Responding to coronavirus concerns as a primary care physician

Responding to coronavirus concerns as a primary care physician

A virus that began in Wuhan City, Hubei Province, China, in December 2019 has spread internationally. The coronavirus, now referred to as COVID-19, has been confirmed in 57 people in the US, including those who were onboard a cruise ship that had previously been quarantined. Across the globe, more than 80,000 cases have been reported with a death toll of more than 2,700. Naturally, many of your primary care patients will be near panic stage as news continues to spread about the growing number of infections.

As a primary care physician, you will be faced with a multitude of questions and concerns from your patients. The Centers for Disease Control and Prevention (CDC) and the World Health Organization (WHO) have issued guidelines and dispelled myths for patients who are worried about the rapid spread of COVID-19.

  • Travel: The biggest concern is whether it is safe to travel on airlines and cruise ships, particularly to destinations where the virus is prevalent. The CDC is recommending that travelers avoid all nonessential travel to China and South Korea. Older adults and patients with chronic medical conditions should consider postponing nonessential travel to Italy, Japan, and Iran.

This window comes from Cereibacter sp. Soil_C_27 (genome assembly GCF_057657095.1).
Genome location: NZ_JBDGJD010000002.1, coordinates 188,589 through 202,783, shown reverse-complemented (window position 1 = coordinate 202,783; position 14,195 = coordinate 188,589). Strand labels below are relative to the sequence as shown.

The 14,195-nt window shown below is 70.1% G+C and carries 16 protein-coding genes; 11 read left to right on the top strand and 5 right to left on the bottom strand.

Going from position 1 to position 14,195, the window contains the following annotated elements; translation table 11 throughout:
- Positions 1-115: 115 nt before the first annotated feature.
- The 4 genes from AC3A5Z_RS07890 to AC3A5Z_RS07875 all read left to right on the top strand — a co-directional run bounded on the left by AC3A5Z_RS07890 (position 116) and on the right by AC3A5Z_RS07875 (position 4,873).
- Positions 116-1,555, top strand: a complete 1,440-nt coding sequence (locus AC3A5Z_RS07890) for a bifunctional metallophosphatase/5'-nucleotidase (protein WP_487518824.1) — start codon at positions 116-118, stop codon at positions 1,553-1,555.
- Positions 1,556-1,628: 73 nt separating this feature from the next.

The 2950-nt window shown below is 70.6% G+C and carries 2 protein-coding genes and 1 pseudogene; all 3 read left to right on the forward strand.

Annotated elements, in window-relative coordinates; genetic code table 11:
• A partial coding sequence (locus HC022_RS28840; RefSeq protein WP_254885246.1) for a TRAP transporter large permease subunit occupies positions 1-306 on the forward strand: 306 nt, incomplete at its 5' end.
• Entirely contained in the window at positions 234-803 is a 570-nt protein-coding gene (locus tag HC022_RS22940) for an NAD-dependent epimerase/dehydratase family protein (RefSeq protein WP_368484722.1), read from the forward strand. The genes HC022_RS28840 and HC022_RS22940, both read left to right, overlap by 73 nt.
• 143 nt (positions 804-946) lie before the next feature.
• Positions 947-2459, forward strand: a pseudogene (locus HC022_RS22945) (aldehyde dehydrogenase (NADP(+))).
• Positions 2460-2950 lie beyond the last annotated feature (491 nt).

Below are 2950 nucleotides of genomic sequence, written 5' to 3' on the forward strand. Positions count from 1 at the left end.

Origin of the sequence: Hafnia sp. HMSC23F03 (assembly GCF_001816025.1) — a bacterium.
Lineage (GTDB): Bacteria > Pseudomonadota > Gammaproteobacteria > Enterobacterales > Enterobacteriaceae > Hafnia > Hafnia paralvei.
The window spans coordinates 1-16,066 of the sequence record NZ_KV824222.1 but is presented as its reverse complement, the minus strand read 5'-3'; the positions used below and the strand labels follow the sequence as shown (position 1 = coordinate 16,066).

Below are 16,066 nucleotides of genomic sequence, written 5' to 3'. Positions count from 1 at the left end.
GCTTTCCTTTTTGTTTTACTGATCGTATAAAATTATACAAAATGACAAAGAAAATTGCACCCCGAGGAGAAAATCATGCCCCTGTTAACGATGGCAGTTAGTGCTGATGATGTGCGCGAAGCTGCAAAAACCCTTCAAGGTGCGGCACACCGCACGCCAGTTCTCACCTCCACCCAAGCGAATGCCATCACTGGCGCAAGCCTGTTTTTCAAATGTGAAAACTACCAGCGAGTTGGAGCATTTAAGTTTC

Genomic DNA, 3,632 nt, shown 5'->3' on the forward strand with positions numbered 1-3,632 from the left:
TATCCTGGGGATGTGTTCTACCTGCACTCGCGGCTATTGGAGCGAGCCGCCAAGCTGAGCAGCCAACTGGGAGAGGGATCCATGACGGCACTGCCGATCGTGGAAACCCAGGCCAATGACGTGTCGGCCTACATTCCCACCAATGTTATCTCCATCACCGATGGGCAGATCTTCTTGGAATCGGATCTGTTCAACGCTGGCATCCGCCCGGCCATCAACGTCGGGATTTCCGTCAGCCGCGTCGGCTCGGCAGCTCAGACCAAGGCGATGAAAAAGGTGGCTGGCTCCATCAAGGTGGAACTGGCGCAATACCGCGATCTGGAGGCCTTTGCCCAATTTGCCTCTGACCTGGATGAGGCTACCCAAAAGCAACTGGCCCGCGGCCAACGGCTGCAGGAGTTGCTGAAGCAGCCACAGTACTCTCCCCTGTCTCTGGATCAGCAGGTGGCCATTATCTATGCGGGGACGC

• Face Masks: Images of virtually everyone in China and other infected countries wearing face masks to protect themselves have your patients worried about whether they should also wear a face mask. WHO recommends that you only need to wear a mask if you are taking care of a person who may be infected with COVID-19 or if you are coughing or sneezing yourself, to protect others from your possible infection.
  • Hand Washing: During flu season, it is always advisable to wash your hands frequently and thoroughly, with soap and water, to prevent the spread of germs. Washing hands is critical during the coronavirus outbreak. You should regularly and thoroughly clean your hands with an alcohol-based hand rub and then wash with soap and water to kill any viruses that may be on your hands.
  • Pneumonia Vaccines: At this time, researchers are still working on an effective vaccine for COVID-19. Vaccines against pneumonia, although highly recommended to protect your health, are not effective against the new coronavirus.
  • Hand Dryers, Alcohol Sprays, and Other Myths: Unfortunately, when a virus such as COVID-19 continues to spread and infect thousands of people across the globe, your patients will hear many words of advice that just aren’t true. As a primary care physician, you can guide your patients to a better understanding of the facts:
    • Hand dryers do not kill the coronavirus
    • UV lamps should be not used in an attempt to sterilize hands or other areas of the skin
    • Spraying alcohol or chlorine over the body will not kill viruses that already exist within the body
    • Domestic pets such as dogs or cats are not infected and cannot transmit the new coronavirus
    • Regularly rinsing the nose with saline will not protect you from being infected with COVID-19.

While people of all ages can be infected, older people and people with chronic or pre-existing conditions are more vulnerable to becoming ill. As a primary care physician, you can reassure your patients who have concerns about the new coronavirus by presenting the facts and dispelling the myths. Patients should take the necessary precautions to avoid being infected, just as they would for any virus, including following good hand hygiene and good respiratory hygiene.